ALERT! RICH DISABLED PUPILS GO TO PRIVATE SCHOOLS AT PUBLIC
EXPENSE (April 18, 2002)
Download the online version of this alert at:
On April 17 2002, The New York Times published "Rich Disabled Pupils Go to
Private Schools at Public Expense."
The article described testimony by Chancellor Harold Levy and Francine Goldstein
before the President's Commission on Excellence in Special Education.
Unfortunately, their testimony was not accurate.
The purpose of this Alert is twofold.
1. To set the record straight.
2. To teach you how to find answers to your questions about the law.
As we go through the reauthorization process for IDEA, you are likely to read
inaccurate statements from school officials. You need to know how to check these
statements for accuracy. In this article, we will walk you through the
Mr. Levy testified about reimbursing parents for private services and schools:
"In more than half the cases . . . applicants have never sent their
children to public schools, nor do they ever intend to."
Ms. Goldstein testified "A disabled child receiving public aid to attend a
private school need not have been previously enrolled in a public school."
While these statements elicit emotional reactions, they are not true. One
wonders if school officials did not do their "homework" (did not read
the law) or if other factors were at work when they testified before the
To find out what the IDEA statute says about reimbursement, go to Section 1412
in WRIGHTSLAW: SPECIAL EDUCATION LAW (begins on page 42).
Now go to (a)(10)(C)(i) -- (WRIGHTSLAW: SPECIAL EDUCATION LAW, page 44)
A portion of the statute from 20 U. S. C. § 1412(a)(10)(C)(i) is clipped below:
(i) In general.--Subject to subparagraph (A), this part does not require a local
educational agency to pay for the cost of education, including special education
and related services, of a child with a disability at a private school or
facility if that agency made a free appropriate public education available to
the child and the parents elected to place the child in such private school or
(ii) Reimbursement for private school placement.--If the parents of a child with
a disability, who previously received special education and related services
under the authority of a public agency, enroll the child in a private elementary
or secondary school without the consent of or referral by the public agency, a
court or a hearing officer may require the agency to reimburse the parents for
the cost of that enrollment if the court or hearing officer finds that the
agency had not made a free appropriate public education available to the child
in a timely manner prior to that enrollment. END HERE
As you see, the law states in (i) that a public school is not required to
provide reimbursement if the public school made a free appropriate education
available to the child. If the child has not "previously
received special education" from a school district, the parents are not
entitled to reimbursement.
The Supreme Court issued two decisions about reimbursement when public schools
fail to educate disabled children:
Burlington (1985) and Florence County School District IV v. Shannon Carter
Both decisions are in the Casebook section of WRIGHTSLAW: SPECIAL EDUCATION LAW.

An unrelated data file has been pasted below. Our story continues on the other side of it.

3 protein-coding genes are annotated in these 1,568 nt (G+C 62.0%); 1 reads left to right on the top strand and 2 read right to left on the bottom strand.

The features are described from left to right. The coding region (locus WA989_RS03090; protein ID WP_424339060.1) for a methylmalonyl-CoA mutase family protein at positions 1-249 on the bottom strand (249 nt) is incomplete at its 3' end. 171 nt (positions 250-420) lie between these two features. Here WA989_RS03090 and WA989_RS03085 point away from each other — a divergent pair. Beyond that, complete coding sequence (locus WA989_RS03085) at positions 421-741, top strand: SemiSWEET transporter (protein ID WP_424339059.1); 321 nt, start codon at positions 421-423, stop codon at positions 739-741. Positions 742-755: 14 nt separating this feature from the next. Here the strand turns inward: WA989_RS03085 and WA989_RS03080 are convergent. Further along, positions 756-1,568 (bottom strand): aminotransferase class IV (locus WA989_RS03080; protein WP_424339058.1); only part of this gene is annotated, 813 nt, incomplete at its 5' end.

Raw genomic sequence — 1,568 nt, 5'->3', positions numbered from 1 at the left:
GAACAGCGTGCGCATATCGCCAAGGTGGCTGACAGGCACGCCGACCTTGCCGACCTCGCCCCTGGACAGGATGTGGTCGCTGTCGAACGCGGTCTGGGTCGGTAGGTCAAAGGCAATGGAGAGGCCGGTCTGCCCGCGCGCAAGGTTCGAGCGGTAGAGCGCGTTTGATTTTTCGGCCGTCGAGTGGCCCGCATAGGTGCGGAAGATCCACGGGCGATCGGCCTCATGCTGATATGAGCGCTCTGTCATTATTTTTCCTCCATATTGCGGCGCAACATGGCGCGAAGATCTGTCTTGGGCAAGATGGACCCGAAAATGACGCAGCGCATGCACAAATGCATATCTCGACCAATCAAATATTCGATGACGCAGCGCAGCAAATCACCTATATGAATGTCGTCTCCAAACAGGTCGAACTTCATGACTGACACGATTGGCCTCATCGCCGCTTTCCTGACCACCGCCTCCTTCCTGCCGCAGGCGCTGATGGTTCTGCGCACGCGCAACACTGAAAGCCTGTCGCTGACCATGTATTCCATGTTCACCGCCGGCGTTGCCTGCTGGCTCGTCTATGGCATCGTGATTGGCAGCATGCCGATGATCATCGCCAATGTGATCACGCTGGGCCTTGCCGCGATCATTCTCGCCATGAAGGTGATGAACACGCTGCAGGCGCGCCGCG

Burlington begins on page 323, Carter begins on page 343.
Table of Contents: http://www.wrightslaw.com/bks/lawbk/toc.pdf
The law is well-settled that the public school must fail to provide an
appropriate education before parents are entitled to any reimbursement for
private educational services or a private school placement.
Reimbursement was also addressed during Oral Argument in Florence County v.
Shannon Carter. Mr. Ayer was the attorney for Florence County School District
IV. The Justices are questioning him:
QUESTION: Well, let me ask you the question in a different way, and if I -- this
is the way I see it, and if I'm wrong please tell me. The school system has not
been able to provide the child with an education that the statute requires.
That's a given. What is the remedy for the parent? MR. AYER: In this case? In
QUESTION: In this case. The school system has not done what the statute
requires. The parents then have a child in need of an education. What is the
MR. AYER: Well --
QUESTION: -- for the default on the part of the public school system? MR. AYER:
The parents have the right to remove the child, as was indicated from -- in
Burlington, to remove the child from the public school and find an alternative
placement. The issue here --
QUESTION: And that's what these parents did.
- - - -
QUESTION: Once the school district has failed to meet its obligation, the parent
has the right, if the parent wants to take the chance, to send the kid to any
school at all. If the school doesn't meet up to fulfill the obligation
substantially of the act, the parent gets no reimbursement. That's a substantial
sanction, but I don't know why the parent has to - - MR. AYER: Well --
QUESTION: You know, the school board had its chance, decided not to provide
these services, and it seems to me it falls back into the lap of the parent. END
From the transcript of Oral Argument in Florence County v. Shannon Carter,
located at our website:
Why did school officials provide incorrect testimony about this issue? Are they
ignorant of the law? Did they intend to mislead the Commission?
FINANCIAL DRAIN CLAIMS
About parents of disabled children, Mr. Levy complained: "They have drained
resources that are critically needed for the system . . . You cannot give one